Total encounters increased by 24 percent from June, climbing from 33,000 to 41,000.
A further breakdown of apprehensions shows that the CBP regional sectors in Texas saw a 34 percent increase, which was highest in the Rio Grande Valley sector with a 41 percent increase.
CBP reports that 7,536 apprehensions were conducted in the South Texas sector, which includes Hidalgo and Cameron counties.
No other sector along the U.S.-Mexico border had a higher number of apprehensions, a trend that has been consistent since the fiscal year began last October, though changes in apprehensions by sector have varied month to month.
As the number of apprehensions have picked up in the Rio Grande Valley, so have the number of coronavirus cases, with the region facing a high number of hospitalizations in July.
Last week, the McAllen Convention Center was transformed into a temporary healthcare facility and began receiving patients in order to alleviate the pressure placed on local hospitals.
Immigrants attempting to cross the border illegally in South Texas also have to contend with the blistering heat of July.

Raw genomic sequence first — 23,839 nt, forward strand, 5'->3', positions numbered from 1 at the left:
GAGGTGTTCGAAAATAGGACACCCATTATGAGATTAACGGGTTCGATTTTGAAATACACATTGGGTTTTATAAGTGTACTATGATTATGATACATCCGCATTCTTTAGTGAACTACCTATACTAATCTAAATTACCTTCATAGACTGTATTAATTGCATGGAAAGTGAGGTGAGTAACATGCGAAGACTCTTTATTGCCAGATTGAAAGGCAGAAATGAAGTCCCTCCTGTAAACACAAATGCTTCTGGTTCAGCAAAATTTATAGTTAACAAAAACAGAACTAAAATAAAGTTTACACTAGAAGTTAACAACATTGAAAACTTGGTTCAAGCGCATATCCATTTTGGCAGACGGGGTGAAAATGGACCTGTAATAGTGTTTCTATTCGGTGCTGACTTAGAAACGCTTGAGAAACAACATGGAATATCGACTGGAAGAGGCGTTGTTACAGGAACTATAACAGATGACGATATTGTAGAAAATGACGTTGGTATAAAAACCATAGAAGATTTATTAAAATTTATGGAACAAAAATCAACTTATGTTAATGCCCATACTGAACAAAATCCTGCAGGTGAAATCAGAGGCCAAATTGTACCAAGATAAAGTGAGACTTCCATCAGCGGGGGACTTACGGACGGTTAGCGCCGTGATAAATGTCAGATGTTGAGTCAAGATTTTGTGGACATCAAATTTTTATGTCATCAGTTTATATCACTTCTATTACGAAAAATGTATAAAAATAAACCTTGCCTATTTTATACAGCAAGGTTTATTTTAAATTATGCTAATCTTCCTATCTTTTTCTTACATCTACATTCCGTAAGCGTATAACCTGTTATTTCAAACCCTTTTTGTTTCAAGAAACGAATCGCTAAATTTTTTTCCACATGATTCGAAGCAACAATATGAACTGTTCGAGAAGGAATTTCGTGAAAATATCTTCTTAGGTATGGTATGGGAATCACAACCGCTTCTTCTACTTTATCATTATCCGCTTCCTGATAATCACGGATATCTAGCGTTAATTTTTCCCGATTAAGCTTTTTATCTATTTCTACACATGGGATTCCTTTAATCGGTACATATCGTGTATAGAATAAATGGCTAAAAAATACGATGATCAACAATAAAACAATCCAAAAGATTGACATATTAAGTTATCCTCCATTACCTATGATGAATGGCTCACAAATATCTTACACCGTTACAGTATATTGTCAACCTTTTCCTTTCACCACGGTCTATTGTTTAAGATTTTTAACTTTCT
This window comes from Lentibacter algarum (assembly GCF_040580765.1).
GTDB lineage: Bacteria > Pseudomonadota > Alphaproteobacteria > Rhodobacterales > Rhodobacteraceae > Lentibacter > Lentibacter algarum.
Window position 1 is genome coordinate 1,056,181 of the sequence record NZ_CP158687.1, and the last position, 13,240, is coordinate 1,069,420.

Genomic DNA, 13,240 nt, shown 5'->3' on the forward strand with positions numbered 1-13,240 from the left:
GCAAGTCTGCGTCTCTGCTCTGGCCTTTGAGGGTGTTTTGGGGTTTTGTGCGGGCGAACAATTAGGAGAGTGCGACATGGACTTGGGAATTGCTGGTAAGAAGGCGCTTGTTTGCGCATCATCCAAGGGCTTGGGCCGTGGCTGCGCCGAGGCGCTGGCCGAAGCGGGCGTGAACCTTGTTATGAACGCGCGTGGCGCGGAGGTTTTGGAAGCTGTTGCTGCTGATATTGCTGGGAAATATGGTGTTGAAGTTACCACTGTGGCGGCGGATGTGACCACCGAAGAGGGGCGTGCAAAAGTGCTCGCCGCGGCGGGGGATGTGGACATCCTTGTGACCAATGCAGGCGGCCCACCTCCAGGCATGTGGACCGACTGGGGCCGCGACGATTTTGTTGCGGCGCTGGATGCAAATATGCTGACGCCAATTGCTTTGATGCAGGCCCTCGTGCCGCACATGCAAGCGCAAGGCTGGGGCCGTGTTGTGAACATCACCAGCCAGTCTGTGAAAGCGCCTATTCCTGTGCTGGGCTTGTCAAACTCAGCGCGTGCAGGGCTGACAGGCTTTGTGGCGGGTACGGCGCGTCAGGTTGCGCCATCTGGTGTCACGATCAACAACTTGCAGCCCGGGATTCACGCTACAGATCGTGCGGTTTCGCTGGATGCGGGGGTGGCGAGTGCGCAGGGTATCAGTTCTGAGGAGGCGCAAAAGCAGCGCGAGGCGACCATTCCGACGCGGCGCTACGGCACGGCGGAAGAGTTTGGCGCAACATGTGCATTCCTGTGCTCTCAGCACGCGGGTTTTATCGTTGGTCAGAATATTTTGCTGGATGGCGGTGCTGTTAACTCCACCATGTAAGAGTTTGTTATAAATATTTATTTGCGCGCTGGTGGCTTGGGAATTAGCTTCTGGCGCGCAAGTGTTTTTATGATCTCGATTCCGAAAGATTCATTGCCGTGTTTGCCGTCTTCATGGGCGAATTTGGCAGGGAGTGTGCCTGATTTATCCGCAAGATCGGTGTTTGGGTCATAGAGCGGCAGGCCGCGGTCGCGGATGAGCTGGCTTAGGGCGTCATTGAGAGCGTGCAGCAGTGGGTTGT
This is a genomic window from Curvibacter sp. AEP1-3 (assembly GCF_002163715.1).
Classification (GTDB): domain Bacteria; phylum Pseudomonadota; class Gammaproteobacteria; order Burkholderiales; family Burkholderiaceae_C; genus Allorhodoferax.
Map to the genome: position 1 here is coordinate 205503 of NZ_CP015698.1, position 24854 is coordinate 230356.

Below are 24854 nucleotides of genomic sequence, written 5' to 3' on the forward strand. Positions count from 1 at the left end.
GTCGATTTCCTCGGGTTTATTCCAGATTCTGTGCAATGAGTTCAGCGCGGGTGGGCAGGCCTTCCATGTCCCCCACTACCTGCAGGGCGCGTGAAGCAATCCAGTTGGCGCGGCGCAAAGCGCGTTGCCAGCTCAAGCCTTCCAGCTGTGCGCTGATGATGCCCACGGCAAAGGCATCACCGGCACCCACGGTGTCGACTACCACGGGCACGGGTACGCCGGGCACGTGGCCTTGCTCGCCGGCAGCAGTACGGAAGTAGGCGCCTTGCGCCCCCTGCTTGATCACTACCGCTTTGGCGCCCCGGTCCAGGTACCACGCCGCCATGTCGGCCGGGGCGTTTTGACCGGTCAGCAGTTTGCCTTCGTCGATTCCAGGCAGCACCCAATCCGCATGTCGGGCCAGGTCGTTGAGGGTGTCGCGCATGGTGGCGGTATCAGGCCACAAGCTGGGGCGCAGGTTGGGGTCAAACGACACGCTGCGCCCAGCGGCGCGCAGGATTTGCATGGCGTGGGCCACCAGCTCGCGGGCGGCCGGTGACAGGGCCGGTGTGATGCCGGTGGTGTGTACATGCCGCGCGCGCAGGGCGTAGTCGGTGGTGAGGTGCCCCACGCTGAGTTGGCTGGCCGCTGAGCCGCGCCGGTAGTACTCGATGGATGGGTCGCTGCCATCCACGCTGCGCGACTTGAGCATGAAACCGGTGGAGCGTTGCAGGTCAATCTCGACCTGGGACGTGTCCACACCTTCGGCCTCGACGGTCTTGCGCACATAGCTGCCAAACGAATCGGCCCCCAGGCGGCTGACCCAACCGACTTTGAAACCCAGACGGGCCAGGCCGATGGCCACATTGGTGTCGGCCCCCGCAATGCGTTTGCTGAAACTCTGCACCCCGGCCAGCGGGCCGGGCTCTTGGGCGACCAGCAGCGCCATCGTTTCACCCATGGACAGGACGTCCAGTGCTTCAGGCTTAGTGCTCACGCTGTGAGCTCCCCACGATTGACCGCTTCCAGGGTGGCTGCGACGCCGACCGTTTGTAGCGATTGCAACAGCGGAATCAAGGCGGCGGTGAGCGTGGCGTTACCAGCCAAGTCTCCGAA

Near Brownsville, for example, CBP reports that border patrol agents rescued two Mexican women who were left behind in a cotton field by the group they crossed with since they could not keep up due to hot temperatures.
While the number of border apprehensions have returned to levels on par with recent years, they are still not as high as record highs in 2019.
The decline has come alongside a shift in the demographics of individuals attempting to cross the border.
While a significant portion of encounters last year were with families traveling from Central American nations, CBP officials say that the single adult males coming from Mexico comprise the vast majority of encounters this year.
“Last month, 78% of our total enforcement encounters were migrants from Mexico. This new surge of single adult Mexican males are not [simply] turning themselves over to USBP like we saw the families doing—they’re running and fighting. Doing everything to avoid apprehension,” said acting CBP Commissioner Mark Morgan.
Disclosure: Unlike almost every other media outlet, The Texan is not beholden to any special interests, does not apply for any type of state or federal funding, and relies exclusively on its readers for financial support. If you’d like to become one of the people we’re financially accountable to, click here to subscribe.
Daniel Friend is the Marketing and Media Manager for The Texan. After graduating with a double-major in Political Science and Humanities, he wrote for The Texan as a reporter through June 2022. In his spare time, you're likely to find him working on The Testimony of Calvin Lewis, an Abolition of Man-inspired novel and theatrical podcast.